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When You Are Engulfed in Flames Hardcover – June 3, 2008
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With essay collections such as Naked (1997) and Me Talk Pretty One Day (2000), Sedaris kicked the door down for the “quirky memoir” genre and left it open for writers like Augusten Burroughs and Jeannette Walls to mosey on through. Sometimes the originators of a certain trend in literature are surpassed by their own disciples—but, this is Sedaris we’re talking about. When it comes to fashioning the sardonic wisecrack, the humiliating circumstance, and the absurdist fantasy, there’s nobody better. Unfortunately, being in a league of your own often means competing with yourself. This latest collection of 22 essays proves that not only does Sedaris still have it, but he’s also getting better. True, the terrain is familiar. The essays “Old Faithful” and “That’s Amore” again feature Sedaris’ overly competent boyfriend, Hugh. And nutty sister Amy can be found leafing through bestial pornography in “Town and Country.” Present also are Sedaris’ favored topics: death, compulsion, unwanted sexual advances, corporal decay, and more death. Nevertheless, Sedaris’ best stuff will still—after all this time—move, surprise, and entertain. --Jerry Eberle
About the Author
David Sedaris is a regular contributor to The New Yorker and Public Radio International's "This American Life." He is the author of the books Dress Your Family in Corduroy and Denim, Me Talk Pretty One Day, Naked, and Barrel Fever.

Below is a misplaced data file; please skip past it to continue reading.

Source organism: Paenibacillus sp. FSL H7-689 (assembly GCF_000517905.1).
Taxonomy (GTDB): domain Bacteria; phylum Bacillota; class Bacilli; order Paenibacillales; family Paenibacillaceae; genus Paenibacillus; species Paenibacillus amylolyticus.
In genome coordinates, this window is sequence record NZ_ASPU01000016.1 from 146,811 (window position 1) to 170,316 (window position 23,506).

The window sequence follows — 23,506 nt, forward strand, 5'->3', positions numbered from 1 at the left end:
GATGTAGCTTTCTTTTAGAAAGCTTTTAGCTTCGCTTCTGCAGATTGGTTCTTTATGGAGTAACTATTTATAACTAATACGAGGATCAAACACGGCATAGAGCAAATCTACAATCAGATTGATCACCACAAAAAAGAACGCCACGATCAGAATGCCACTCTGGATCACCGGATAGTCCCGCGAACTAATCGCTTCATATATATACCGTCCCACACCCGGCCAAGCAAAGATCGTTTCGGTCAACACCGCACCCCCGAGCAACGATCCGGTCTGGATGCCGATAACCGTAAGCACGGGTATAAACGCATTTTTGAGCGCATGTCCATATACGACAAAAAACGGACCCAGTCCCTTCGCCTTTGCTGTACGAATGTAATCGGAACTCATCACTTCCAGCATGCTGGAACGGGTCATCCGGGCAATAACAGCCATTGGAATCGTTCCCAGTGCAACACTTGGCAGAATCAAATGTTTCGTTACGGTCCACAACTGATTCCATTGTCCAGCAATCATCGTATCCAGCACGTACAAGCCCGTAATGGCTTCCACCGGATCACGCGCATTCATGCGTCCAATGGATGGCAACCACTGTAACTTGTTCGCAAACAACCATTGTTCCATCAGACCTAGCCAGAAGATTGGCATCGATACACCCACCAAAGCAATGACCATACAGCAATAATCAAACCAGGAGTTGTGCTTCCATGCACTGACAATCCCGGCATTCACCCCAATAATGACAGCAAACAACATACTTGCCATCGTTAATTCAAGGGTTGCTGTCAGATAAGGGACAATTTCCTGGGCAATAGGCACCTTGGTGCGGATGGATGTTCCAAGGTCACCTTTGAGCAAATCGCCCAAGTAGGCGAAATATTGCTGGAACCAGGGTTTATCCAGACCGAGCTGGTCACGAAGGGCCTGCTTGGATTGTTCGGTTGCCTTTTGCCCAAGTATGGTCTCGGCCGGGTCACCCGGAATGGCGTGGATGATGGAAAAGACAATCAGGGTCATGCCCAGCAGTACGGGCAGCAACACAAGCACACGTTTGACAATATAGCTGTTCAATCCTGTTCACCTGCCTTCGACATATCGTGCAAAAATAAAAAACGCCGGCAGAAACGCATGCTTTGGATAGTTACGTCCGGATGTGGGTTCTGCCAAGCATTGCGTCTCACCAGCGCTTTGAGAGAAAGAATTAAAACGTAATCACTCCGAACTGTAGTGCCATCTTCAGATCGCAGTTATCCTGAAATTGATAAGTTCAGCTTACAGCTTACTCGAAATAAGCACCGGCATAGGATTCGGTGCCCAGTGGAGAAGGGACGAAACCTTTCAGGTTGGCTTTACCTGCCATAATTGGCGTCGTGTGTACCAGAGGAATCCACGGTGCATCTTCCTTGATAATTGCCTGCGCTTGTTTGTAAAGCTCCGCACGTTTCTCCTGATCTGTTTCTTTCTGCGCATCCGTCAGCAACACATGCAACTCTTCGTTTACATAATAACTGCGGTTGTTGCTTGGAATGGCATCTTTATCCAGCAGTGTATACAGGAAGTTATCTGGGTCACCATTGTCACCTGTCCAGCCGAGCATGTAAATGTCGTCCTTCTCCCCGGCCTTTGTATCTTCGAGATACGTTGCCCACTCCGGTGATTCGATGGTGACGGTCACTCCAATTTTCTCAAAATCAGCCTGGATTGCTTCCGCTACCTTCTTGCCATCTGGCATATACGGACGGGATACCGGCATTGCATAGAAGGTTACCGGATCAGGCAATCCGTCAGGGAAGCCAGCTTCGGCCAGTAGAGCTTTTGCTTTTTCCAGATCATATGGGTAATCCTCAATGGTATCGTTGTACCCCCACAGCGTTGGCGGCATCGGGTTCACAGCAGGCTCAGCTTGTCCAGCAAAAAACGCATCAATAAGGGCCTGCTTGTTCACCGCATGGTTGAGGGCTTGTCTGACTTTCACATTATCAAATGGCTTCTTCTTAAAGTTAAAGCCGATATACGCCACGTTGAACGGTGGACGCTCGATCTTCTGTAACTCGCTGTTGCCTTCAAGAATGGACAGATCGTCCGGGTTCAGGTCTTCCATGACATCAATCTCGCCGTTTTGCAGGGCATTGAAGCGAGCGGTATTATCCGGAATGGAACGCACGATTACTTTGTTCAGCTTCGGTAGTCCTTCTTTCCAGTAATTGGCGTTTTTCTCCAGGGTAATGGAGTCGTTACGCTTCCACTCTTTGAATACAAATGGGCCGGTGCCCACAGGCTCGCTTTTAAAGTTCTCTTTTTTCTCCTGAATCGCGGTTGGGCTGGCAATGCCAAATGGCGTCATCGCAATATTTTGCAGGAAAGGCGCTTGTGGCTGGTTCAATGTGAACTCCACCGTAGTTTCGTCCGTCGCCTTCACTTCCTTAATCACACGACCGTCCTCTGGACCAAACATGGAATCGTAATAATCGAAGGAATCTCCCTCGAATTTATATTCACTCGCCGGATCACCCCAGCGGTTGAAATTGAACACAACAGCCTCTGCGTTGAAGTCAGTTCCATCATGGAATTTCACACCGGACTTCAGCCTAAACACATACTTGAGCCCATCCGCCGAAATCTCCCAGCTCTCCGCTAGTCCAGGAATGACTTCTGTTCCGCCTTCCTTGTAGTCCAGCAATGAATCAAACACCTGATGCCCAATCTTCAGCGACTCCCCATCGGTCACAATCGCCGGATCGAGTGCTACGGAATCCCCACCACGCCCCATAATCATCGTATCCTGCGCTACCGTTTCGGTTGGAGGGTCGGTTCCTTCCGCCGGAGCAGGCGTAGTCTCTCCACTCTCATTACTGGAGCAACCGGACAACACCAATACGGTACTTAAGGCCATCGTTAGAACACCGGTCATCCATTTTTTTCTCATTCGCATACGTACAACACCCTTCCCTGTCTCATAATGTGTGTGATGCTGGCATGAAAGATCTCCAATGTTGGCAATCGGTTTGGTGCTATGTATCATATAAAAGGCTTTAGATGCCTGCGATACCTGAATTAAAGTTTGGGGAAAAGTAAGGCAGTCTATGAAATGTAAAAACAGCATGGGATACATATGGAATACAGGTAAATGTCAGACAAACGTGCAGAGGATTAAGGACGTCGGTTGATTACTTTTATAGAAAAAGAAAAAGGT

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The opening story "SantaLand Diaries" is the story that put this author on the map when it was read on NPR. It's the sort of "autobiographical fiction" (i.e. based on his life, but exaggerated for comic effect) that Sedaris does so beautifully. It's a classic.
Sedaris admits to some exaggeration, so maybe writing stories about holidays is a natural fit for his talents. Americans take their celebrations very seriously indeed, with the result that observing behavior during holidays is even more entertaining than observing behavior the rest of the time. Holidays bring out the crazy in all of us. Ask any cop or ER nurse or Mall Santa. Even normal people go whack-o.
I loved the Christmas letters that spiral out of control. I howled at the critiques of children's holiday productions. Naturally, your own offspring (or grandchildren, nieces, nephews, etc) are charming, talented, and delightful, but who the hell thought we'd want to watch those other boring brats?
But my favorites were "Dinah the Christmas Whore" and "Let It Snow" because of the glimpses into the strange family that shaped this author's twisted outlook on life. His family may have been "Southern by the Grace of Greyhound" but they fit right in. Anyone who grew up in a dysfunctional family will recognize the characters and situations. Those of you who grew up in a normal family don't know what you missed.
I think most of these stories are ones I would enjoy re-reading and the collection is a great introduction to this author's writing. After all, this is a man who's been called "one of the funniest writers alive." By The Economist. And if people who write about the economy don't know great humor when they see, I can't imagine who does.
Sedaris is meant to be heard, and I can hear his voice reading these short stories as I read them. His unique speaking voice and writing voice are unmistakable. Nobody sound just like David Sedaris. Funny and poignant, both voices combine into a reading experience like none other.
The great thing about Holidays on Ice is FIRST listening to him read it. THEN read it yourself. ANd you can hear his voice in your head reading it. That's what I do. I imagine his voice reading it and it makes it that much more funny. Funnier ?
I took it to the reading, and he re-signed it. I love him. He's so wee. You just want to wrap him up and take him home and make him tell you funny things.